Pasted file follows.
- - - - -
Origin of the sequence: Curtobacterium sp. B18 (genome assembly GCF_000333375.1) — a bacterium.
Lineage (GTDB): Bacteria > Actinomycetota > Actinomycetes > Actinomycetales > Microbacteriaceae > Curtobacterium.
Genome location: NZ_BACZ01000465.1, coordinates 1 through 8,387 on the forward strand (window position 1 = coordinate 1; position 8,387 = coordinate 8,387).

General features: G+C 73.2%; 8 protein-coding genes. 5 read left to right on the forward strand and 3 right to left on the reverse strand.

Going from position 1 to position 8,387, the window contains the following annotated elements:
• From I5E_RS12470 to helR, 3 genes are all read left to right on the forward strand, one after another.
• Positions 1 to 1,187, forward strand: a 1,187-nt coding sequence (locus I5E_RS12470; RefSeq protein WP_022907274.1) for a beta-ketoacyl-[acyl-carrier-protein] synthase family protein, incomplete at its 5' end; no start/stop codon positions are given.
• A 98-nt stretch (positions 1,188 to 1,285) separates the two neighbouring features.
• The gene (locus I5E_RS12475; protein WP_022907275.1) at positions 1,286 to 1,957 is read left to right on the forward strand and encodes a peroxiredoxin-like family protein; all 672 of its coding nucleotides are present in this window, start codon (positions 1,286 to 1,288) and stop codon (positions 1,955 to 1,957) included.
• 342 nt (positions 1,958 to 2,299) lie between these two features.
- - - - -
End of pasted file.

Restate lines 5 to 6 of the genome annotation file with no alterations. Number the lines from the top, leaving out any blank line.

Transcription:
Going from position 1 to position 8,387, the window contains the following annotated elements:
• From I5E_RS12470 to helR, 3 genes are all read left to right on the forward strand, one after another.